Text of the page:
Brooklyn Boro

Jumaane Williams takes break from trail to go on trial

Williams is running for Lt. Governor

August 1, 2018 By Stephen R. Groves & David Klepper Associated Press
New York City Council member Jumaane Williams leaves to the courtroom, Tuesday, July 31, 2018, in New York, during a break in the jury selection portion of his trial on charges related to his arrest at an immigration protest. Williams is mounting an insurgent campaign for lieutenant governor against an incumbent fellow Democrat. AP Photo/Mary Altaffer
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New York politicians are infamous for ending their political careers in jail. But Jumaane Williams is taking the unusual step of actively courting legal trouble while still on the campaign trail.

The Brooklyn councilmember took a break from his insurgent campaign for lieutenant governor Tuesday to appear at a courthouse in Manhattan, where he is standing trial this week for blocking an ambulance during a January protest over the detention of a prominent immigrant rights activist.

Sixteen other people arrested by police during the demonstration avoided a trial, entering into agreements with prosecutors that will probably lead to the charges being dismissed.

Not Williams. The Democrat wanted a trial, he said, to hold authorities accountable for their actions during the protest.

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“I’ve always said that the more privilege you have, the more risk you have to take,” he said outside the courthouse. “I thought it was important that someone step forward and say we’re going to have our day in court with this issue.”

The charges could carry up to a year in jail, though it is unlikely that Williams would serve time if convicted.

Williams, who has been on the city council since 2009, launched his campaign to unseat incumbent Lt. Gov. Kathy Hochul a few days after his arrest. They face off in the Democratic primary on Sept. 13.

Hochul, a former member of Congress who was tapped by Gov. Andrew Cuomo to run for lieutenant governor four years ago, has spent her first term as a cheerleader for his administration, highlighting its accomplishments and traveling around the state to represent it at ceremonial events.

Williams sees his potential role differently, as a possible check on Cuomo’s power.

“Someone has to step up, step out, step forward and say the emperor has no clothes, and in Albany that’s been missing,” he said Tuesday.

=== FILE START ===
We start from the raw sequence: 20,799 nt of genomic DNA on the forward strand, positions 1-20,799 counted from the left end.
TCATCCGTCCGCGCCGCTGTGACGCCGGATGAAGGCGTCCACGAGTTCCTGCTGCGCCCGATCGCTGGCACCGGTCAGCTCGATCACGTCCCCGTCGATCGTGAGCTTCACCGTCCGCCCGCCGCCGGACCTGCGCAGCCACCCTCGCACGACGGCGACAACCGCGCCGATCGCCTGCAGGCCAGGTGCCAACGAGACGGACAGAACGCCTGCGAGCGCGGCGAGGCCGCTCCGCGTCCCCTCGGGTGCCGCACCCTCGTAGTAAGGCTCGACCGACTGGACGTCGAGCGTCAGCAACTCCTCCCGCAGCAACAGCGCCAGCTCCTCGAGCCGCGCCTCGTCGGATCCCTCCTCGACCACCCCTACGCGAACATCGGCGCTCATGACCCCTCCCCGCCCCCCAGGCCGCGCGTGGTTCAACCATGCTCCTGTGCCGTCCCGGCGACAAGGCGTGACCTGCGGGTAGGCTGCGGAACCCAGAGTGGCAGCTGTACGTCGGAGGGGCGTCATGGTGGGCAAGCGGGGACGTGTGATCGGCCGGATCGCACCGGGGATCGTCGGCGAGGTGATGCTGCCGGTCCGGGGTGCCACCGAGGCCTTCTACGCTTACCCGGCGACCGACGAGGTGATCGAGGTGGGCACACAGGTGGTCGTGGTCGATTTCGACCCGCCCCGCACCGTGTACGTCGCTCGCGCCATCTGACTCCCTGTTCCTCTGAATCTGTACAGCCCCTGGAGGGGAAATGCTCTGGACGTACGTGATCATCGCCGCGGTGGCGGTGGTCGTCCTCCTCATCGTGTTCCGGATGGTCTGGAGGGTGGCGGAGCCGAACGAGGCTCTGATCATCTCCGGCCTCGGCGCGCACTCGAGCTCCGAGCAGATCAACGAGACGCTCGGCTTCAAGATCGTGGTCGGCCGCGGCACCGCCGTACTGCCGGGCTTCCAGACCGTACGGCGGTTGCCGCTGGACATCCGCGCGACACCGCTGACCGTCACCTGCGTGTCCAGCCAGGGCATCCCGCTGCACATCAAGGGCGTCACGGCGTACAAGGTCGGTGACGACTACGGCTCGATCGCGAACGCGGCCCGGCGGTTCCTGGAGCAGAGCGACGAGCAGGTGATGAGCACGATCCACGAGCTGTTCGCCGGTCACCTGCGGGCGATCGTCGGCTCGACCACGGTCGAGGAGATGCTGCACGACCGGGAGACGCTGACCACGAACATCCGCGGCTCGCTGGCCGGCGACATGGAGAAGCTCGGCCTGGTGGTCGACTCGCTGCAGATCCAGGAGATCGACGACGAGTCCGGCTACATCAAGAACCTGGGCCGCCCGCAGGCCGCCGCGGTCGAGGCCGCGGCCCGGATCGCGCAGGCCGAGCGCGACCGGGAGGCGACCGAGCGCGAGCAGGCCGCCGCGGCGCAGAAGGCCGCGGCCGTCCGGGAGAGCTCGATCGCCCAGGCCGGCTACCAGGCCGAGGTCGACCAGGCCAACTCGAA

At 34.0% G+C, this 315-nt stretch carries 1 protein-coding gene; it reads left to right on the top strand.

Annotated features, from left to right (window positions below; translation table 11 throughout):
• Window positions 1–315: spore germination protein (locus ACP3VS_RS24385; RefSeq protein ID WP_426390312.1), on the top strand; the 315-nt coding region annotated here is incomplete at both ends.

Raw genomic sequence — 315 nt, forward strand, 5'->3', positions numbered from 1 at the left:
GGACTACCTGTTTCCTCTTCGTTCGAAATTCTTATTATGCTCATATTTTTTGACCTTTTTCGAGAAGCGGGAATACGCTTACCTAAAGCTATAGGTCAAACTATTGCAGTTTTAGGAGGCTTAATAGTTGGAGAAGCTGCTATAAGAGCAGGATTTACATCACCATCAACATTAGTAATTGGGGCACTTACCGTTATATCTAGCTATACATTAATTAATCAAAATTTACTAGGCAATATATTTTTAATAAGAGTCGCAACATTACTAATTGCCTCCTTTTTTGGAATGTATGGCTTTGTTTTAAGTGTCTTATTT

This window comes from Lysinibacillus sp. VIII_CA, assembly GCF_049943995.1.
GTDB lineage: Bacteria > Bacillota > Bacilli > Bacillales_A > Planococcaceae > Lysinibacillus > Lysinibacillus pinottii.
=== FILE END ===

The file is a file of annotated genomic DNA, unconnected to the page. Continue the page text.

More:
This week, Williams and Cynthia Nixon, who is running against Cuomo in the Democratic primary, endorsed each other.

Like Nixon’s challenge, Williams’ run highlights the tension between establishment Democrats and progressives tired of what they say is a lack of progress on liberal priorities.

Hochul leads Williams in recent polls — though she doesn’t enjoy the commanding lead over Williams that Cuomo, seeking his third term, has over Nixon. A Siena College survey released Tuesday indicates that Hochul leads Williams by 9 percentage points among likely Democratic voters.

Since New York voters elect the governor and lieutenant governor independently, it’s possible that Williams could win even if Nixon loses, creating a potentially awkward Cuomo-Williams ticket for the fall election.

Williams first came to public prominence in 2011 when he was detained by police, along with another city official, while attending Brooklyn’s West Indian Day Parade. Williams is black and he said he believed he was stopped because of his race.

In his first term on the council he was a critic of the police department’s “stop and frisk” tactic, which involved stopping mostly young, black men on the street and searching them for weapons.

Throughout his time in office, he has been a regular at demonstrations on liberal causes, especially on matters of immigration or police misconduct. He has been arrested several times for civil disobedience at demonstrations.

Williams said he and other protesters blocked the ambulance carrying activist Ravi Ragbir as a last resort to prevent his deportation. During his arrest, an officer pinned Williams to the hood of a car.

He termed Ragbir’s detention a “kidnapping” and said he hopes the trial will reveal wither the city’s police department, which is barred by city policy from cooperating with federal immigration authorities in many instances, was secretly collaborating.

“It was important that one person went to trial . to try to find out as best we can, who was in charge on Jan. 11,” said Williams’ lawyer Ron Kuby.

Hochul’s campaign declined to comment on Williams’ case but released a statement to the AP saying she was pleased with the results of Tuesday’s poll, saying it shows “that the people of New York are happy with the record of accomplishments the governor and lieutenant governor have achieved over the past four years.”

Williams, though trailing, still has a chance, said Siena pollster Steven Greenberg.

He said the low number of voters who have an opinion about the candidates for lieutenant governor give him a shot. One he intends on taking, no matter how the court case goes.

The trial is expected to conclude this week.

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